By Geetu Bharwaney
Research shows that people with ‘emotional resilience’ will have the best chances of not only surviving critical events but thriving in life. Geetu Bharwaney, Author of Emotional Resilience
, describes what has led to her focusing on emotion for the last 17 years. She shares three topics that can help you to thrive after turning 50 – ‘Living Legacy’, ‘Energy Management’ and ‘Adaptability’.
In this article, I want to describe my own journey as I approach 50, what Emotional Resilience is, and three topics which have made a big impact for both me and clients I help.
First a personal journey….
In my mid 30s, during the peak of my career as a high achiever, someone I met at a conference told me that I looked 50. Beyond the shock of what seemed like a rude comment at the time, this served as a BIG wake up call!
I looked in the mirror that day and realised that the years of sleeplessness, worry and the stress of climbing the corporate ladder had taken their toll. I looked way older than my years. It was a real ‘Bridget Jones’ moment. I was single and depressed and working hard to get on in my career.
A few years later, I was diagnosed with cancer in my late 30’s and that was another big shock. I knew I had to get to the bottom of what makes a healthy person. I have since spent the last 20 years focusing on understanding how emotions impact health and performance in life.
Now that I am turning 50 myself in a few months’ time, I am relieved to report that my vitality seems to have improved and my friends often tell me that I look younger than I did 20 years ago. My health today is not the result of botox or any other artificial or invasive procedure, but through a rigorous focus on understanding “Emotional Resilience”. Knowing how to handle emotions in order to be effective in life.
This experience of figuring this out over a long period of time has certainly helped me to help others. You could say, I have worked out from the inside out, how to live life in a healthy way.
I can assure you that this is work-in-progress and not the finished article, each day brings with it new challenges.
I took on the task last week of planning a female friend’s 50th birthday celebration and within 3 days, have found it to be one of my most difficult challenges this year! None of this friend’s friends have met together, and am thrown into social interaction with women from many walks of life with a very high need for sensitivity in helping my best friend have a celebration that is right for her! This is no small feat – the friend in question does not want a lively party. She has come through a bad patch and wants a reflective, meaningful celebration with her closest female friends, yet half of the group want to go out and party! I am one of two organisers. Help!
But why is ‘emotion’ important, don’t we just need Resilience to ‘bounce back’?
Emotions are data. We know that every single decision we make involves emotion (with the only exception of a complicated maths problem), so we can’t get away from emotion!
The complication is that when we are stressed or overwhelmed, if an excess of stressful emotion (cortisol) is flooding our brain, we act impulsively and do things that we later regret. The high emotion stops us from functioning with a clear-head.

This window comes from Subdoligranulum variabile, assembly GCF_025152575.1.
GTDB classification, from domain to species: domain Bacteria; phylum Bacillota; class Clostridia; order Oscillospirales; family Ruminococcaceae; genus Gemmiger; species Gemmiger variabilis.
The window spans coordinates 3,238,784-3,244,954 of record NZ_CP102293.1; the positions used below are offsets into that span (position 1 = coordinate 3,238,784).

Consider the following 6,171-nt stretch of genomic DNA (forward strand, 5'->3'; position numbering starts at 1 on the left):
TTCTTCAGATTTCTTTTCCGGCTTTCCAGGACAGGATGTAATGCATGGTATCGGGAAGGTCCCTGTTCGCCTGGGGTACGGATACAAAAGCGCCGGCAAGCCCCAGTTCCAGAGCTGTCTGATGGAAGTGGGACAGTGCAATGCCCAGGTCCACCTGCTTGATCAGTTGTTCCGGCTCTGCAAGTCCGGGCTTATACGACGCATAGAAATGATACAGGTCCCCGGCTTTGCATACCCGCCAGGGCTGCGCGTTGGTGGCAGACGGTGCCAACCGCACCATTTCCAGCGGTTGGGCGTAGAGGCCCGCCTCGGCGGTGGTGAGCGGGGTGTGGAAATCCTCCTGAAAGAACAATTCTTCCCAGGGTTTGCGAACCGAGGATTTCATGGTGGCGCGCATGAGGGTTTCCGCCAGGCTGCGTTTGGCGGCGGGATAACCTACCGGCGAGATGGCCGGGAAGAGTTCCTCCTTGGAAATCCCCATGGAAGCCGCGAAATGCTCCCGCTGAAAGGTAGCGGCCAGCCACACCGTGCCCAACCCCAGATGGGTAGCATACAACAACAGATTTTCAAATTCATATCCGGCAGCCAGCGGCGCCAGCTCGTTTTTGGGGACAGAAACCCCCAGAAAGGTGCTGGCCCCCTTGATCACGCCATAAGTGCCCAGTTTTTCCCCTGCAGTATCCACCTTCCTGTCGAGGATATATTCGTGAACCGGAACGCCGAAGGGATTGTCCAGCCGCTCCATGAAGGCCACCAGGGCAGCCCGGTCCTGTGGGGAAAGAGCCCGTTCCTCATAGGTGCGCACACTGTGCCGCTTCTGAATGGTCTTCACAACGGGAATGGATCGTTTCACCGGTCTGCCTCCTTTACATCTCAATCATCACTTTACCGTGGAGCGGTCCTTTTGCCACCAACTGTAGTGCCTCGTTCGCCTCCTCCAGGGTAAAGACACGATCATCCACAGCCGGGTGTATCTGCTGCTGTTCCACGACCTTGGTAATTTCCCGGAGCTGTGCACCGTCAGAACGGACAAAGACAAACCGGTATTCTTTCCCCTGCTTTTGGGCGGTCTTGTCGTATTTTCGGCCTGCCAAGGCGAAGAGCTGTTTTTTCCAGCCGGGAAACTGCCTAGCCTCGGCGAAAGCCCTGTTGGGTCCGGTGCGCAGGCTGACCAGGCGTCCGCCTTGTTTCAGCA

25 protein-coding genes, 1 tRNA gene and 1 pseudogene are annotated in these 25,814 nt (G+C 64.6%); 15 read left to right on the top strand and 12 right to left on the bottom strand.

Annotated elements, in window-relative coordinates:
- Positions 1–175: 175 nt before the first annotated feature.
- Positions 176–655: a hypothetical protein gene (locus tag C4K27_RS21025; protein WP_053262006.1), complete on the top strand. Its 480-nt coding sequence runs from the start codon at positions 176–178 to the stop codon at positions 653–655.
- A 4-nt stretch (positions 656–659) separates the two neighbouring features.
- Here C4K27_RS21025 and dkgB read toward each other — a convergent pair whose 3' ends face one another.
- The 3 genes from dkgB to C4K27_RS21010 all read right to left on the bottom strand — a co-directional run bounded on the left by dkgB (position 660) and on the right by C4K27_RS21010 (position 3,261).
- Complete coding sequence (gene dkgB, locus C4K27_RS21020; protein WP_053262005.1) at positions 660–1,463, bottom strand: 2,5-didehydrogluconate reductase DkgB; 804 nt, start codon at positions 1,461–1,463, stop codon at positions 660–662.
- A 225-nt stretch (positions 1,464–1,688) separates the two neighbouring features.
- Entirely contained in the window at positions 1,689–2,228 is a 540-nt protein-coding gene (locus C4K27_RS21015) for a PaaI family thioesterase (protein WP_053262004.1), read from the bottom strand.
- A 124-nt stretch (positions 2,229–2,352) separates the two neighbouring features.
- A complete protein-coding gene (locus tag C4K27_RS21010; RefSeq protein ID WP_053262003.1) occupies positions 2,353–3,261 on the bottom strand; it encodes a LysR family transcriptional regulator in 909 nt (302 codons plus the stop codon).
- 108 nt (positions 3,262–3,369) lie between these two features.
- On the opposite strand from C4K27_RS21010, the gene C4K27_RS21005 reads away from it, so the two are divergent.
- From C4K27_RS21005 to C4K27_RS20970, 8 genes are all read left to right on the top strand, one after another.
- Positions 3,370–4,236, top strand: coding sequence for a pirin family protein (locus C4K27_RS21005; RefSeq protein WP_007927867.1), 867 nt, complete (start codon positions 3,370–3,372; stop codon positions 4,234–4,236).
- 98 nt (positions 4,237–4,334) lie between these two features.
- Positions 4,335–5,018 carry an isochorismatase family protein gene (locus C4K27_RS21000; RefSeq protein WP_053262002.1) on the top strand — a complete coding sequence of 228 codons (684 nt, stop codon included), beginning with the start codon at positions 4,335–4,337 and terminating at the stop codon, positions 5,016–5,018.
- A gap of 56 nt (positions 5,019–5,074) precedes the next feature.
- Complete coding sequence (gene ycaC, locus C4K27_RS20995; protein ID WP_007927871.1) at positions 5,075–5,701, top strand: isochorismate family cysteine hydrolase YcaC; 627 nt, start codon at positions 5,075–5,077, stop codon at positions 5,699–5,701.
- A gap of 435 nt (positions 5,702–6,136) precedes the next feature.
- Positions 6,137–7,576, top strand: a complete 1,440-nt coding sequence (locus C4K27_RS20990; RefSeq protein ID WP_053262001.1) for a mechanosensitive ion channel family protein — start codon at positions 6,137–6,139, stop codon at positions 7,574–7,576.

We simply can’t think straight to get the task in front of us done. In fact, sometimes we make mistakes under stress or make a bad choice in the situation. We find it hard to empathise with those around us when we are emotionally stuck and in a state of chaos.
Welcome to the life of most people I meet! A constant moving from one thing to the next, and not feeling fulfilled and wondering ‘Is there more to life?’.
The other complication with emotion is that if we don’t honour the information that comes from our emotion and we focus on suppressing, stuffing down and not dealing with emotions as vital signs for what is really happening, then we get stuck and this leads to health issues in a clear cycle of three steps:
(1) suppress/stuff emotions down; (2) ‘medicate’ the emotions with a ‘drug of choice or some masking behaviour (by this I mean addiction to work, alcohol, sex, excessive talking, shopping or whatever is your ‘drug of choice’ to stop you from feeling difficult emotions and (3) then issues arise in relationships, health, work through this inner conflict and despair.
As the challenges keep coming, a series of problems in rapid succession often results in illness – either physical, emotional or social illness. We feel stuck, alone and disconnected even from our nearest and dearest at times. The more stuck we feel, the less we feel empowered to change things so over time, things can get worse as we age. Far from being wiser, we seem to get stuck in the same similar situations – post divorce, the next relationship fails. As people around us change, the relationships change and require more effort.
Do you recognise this vicious circle of challenge in yourself or someone you are close to?
Part 2: What is emotional resilience?
Geetu Bharwaney is Managing Director of Ei World (www.eiworld.org), a coach to high achievers on how to be effective in work and life.
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2) Full title:
Emotional Resilience: Know what it takes to be agile, adaptable and perform at your best
Written by Geetu Bharwaney, Author of Emotional Resilience (available in Audiobook and Paperback) and Managing Director of Ei World.
3) Links for purchasing book:
Download version via Audible: http://www.audible.com/pd/Self-Development/Emotional-Resilience-How-to-be-Agile-Adaptable-and-Perform-at-Your-Best-Audiobook/B00YCOYXX0/ref=a_search_c4_1_2_srTtl?qid=1467890231&sr=1-2
Download version via Ei World Amazon Store (physical audio products):
Amazon link paperback: